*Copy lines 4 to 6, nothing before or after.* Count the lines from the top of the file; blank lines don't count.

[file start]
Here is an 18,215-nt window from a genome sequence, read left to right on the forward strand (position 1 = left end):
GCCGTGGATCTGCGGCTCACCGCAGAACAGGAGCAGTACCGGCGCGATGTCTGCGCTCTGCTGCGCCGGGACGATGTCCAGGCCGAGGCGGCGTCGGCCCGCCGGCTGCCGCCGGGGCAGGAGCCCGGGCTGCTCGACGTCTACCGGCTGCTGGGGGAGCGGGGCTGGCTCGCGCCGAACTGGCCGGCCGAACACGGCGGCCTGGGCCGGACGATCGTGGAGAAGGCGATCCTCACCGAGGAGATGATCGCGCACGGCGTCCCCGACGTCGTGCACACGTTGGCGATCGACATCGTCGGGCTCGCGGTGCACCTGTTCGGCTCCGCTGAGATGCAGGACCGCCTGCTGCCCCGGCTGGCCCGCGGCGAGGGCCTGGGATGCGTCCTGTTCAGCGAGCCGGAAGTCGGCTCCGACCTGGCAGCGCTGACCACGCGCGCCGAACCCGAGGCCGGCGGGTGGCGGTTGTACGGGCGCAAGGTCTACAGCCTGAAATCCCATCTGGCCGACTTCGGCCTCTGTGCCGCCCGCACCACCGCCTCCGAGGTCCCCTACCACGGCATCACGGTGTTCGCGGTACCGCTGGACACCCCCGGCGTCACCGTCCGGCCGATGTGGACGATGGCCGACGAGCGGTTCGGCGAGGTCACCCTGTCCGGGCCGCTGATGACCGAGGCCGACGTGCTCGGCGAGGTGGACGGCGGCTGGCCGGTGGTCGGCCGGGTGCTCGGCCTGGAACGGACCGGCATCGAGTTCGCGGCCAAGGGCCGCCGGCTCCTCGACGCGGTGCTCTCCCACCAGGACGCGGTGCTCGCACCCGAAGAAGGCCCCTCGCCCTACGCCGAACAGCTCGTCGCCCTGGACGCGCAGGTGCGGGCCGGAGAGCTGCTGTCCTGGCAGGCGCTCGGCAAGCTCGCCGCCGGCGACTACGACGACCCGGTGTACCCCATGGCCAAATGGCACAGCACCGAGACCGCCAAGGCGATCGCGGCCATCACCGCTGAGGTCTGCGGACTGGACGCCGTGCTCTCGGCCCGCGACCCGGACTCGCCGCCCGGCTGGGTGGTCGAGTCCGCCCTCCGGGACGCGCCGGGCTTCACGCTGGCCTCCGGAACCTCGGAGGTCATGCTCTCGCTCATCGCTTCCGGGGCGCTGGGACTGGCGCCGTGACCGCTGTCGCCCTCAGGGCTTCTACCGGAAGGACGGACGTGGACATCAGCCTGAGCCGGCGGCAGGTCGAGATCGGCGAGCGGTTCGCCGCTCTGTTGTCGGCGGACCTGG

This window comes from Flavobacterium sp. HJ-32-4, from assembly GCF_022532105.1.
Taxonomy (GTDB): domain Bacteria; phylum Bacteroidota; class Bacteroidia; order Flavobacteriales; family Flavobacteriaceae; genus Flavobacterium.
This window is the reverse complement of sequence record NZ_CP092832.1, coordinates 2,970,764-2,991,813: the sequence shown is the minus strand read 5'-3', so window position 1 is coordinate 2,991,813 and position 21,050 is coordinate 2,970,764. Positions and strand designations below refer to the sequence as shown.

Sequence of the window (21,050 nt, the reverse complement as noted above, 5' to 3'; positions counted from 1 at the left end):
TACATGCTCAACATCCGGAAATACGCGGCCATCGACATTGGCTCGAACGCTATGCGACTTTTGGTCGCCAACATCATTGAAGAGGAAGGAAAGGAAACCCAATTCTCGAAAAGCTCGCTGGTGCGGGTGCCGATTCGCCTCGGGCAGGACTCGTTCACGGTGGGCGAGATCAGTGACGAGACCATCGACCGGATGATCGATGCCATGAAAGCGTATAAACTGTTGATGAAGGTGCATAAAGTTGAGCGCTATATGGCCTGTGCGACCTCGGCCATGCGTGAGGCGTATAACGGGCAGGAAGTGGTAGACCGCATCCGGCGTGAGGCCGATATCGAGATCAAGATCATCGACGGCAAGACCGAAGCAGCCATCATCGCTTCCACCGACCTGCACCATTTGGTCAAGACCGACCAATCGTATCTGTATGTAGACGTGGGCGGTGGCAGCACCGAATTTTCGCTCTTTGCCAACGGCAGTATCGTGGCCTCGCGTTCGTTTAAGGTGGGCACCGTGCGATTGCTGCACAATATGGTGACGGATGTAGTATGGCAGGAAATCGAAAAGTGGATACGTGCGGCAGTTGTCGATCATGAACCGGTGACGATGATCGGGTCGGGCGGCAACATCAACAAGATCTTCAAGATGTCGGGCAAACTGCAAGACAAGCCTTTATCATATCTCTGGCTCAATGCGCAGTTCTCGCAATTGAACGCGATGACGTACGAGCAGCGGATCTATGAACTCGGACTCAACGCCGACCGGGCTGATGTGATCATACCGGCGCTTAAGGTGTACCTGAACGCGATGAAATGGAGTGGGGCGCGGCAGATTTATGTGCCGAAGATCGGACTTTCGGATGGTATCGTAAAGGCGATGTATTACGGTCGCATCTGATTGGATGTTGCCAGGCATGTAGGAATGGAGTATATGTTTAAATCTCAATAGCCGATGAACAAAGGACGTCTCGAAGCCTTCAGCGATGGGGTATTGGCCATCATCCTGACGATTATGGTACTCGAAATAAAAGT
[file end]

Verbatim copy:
Taxonomy (GTDB): domain Bacteria; phylum Bacteroidota; class Bacteroidia; order Flavobacteriales; family Flavobacteriaceae; genus Flavobacterium.
This window is the reverse complement of sequence record NZ_CP092832.1, coordinates 2,970,764-2,991,813: the sequence shown is the minus strand read 5'-3', so window position 1 is coordinate 2,991,813 and position 21,050 is coordinate 2,970,764. Positions and strand designations below refer to the sequence as shown.

Sequence of the window (21,050 nt, the reverse complement as noted above, 5' to 3'; positions counted from 1 at the left end):